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3D Cosmic Shear

Page history last edited by Alan Heavens 11 years, 9 months ago

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Full 3D analysis of the shear field


With photometric redshift estimates for individual sources, one can be more ambitious, and treat the data as a very noisy 3D shear field, which is sampled at a number of discrete locations, and for whom the locations are somewhat imprecisely known.  It makes some sense, therefore, to deal with the data one has, and to compare the statistics of the discrete 3D field with theoretical predictions.  This was the approach of Heavens (2003), Castro et al., (2006),  Heavens et al., (2006).  It should yield smaller statistical errors than tomography, as it avoids the binning process which loses information. In common with many other methods, one has to make a decision whether to analyse the data in configuration space or in the spectral domain.  The former, usually studied via correlation functions, is advantageous for complex survey geometries, where the convolution with a complex window function implicit in spectral methods is avoided.  However, the more readily computed correlation properties of a spectral analysis are a definite advantage for Bayesian parameter estimation, and we follow that approach here.  The natural expansion of a 3D scalar field Formula which is derived from a potential is in terms of products of spherical harmonics and spherical Bessel functions, Formula.  Such products, characterised by 3 spectral parameters, {k,l,m}, are eigenfunctions of the Laplace operator, thus making it very easy to relate the expansion coefficients of the density field to that of the potential (essentially via k squared from the del squared operator). Similarly, the 3D expansion of the lensing potential,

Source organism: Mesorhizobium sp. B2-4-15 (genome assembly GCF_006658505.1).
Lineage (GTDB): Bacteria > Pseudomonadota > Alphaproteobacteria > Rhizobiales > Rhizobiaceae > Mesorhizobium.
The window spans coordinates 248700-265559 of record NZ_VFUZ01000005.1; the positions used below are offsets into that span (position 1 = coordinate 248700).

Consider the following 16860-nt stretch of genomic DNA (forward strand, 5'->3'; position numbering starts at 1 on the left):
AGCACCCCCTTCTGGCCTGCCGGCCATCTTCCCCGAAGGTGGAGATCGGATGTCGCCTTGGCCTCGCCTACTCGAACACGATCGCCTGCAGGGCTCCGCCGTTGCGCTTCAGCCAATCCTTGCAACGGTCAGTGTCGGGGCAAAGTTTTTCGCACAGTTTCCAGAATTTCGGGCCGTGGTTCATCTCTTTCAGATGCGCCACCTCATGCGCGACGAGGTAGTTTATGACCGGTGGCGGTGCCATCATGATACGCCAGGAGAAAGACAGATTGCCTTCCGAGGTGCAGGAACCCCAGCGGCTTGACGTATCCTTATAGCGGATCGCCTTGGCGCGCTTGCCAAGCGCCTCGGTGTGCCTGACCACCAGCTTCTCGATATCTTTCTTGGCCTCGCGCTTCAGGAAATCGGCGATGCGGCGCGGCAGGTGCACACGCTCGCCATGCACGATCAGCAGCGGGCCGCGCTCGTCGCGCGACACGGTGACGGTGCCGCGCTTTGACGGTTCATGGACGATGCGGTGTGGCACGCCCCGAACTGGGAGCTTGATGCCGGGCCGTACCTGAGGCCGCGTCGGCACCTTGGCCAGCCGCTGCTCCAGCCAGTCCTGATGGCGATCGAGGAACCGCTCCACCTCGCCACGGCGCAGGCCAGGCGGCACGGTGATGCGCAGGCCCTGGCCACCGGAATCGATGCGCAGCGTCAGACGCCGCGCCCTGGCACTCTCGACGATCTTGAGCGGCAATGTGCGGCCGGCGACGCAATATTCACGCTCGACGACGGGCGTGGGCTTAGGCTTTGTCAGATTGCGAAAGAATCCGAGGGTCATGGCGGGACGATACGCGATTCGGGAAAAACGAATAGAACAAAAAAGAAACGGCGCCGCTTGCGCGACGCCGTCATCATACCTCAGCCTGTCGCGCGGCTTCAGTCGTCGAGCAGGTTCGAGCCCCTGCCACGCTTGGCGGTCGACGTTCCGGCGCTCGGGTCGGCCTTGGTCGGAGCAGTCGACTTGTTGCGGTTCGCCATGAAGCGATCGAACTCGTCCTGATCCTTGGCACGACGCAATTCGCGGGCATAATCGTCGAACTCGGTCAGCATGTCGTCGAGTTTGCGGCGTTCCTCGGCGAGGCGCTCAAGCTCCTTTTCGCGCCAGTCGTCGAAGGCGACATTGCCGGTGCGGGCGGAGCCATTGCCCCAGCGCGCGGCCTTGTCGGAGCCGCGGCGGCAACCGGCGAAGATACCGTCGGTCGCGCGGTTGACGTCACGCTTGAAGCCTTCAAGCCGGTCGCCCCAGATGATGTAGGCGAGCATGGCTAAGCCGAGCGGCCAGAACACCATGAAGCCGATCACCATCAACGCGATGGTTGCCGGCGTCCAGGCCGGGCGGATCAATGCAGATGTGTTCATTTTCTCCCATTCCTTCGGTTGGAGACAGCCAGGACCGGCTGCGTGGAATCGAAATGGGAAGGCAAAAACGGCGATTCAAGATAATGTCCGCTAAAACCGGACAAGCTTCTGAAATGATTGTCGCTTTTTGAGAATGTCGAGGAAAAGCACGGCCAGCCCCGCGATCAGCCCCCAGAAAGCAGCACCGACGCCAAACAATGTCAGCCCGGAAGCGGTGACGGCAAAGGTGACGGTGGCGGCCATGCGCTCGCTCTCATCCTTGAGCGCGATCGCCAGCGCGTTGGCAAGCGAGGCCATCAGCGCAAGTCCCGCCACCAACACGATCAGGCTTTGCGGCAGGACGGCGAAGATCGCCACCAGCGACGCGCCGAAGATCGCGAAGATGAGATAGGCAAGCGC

where the prefactor and the factor of k are introduced for convenience. The expansion of the complex shear field is most

naturally made in terms of spin-weight 2 spherical harmonics Formula and spherical Bessel functions, sinceFormula

where the derivatives here are Newman and Penrose's edth derivative (which are somewhat complicated functions of theta and phi, but tend to Formula in the flat-sky limit).


The choice of the expansion becomes clear when we see that the coefficients of the shear field are related very simply to those of

the lensing potential:



The relation of the coefficients of phi to the expansion of the density field is readily computed, but more complicated as the lensing potential is a weighted integral of the gravitational potential.  The details will not be given here, but relevant effects such as photometric redshift errors, nonlinear evolution of the power spectrum, and the discreteness of the sampling are easily included. The reader is referred to the original papers for details (Heavens, 2003, Castro et al., 2006Heavens et al., 2006). In this way the correlation properties of the shear field coefficients can be related to an integral over the power spectrum, involving the z(r) relation, so cosmological parameters can be estimated via standard Bayesian methods from the coefficients. Clearly, this method probes the dark energy effect on both the growth rate and the z(r) relation.


First observational results


The technique outlined here has been applied to the small COMBO-17 survey, with a view to constraining the equation of state parameter of Dark Energy.  Kitching et al. (2007) found a conditional error of w = -1.3 +/- 0.6.  This is evidently not yet competitive with other probes, but comes from less than one square degree of data, and forecasts based on future surveys are very encouraging.




Castro P.G., Heavens A.F., Kitching T.D., (2006) Phys Rev D72, 023516

Heavens A.F. (2003), MNRAS, 343, 1327

Heavens A.F., Kitching T.D., Taylor A.N. (2006), MNRAS, 373, 105

Kitching T.D. et al. (2007), MNRAS, 376, 771




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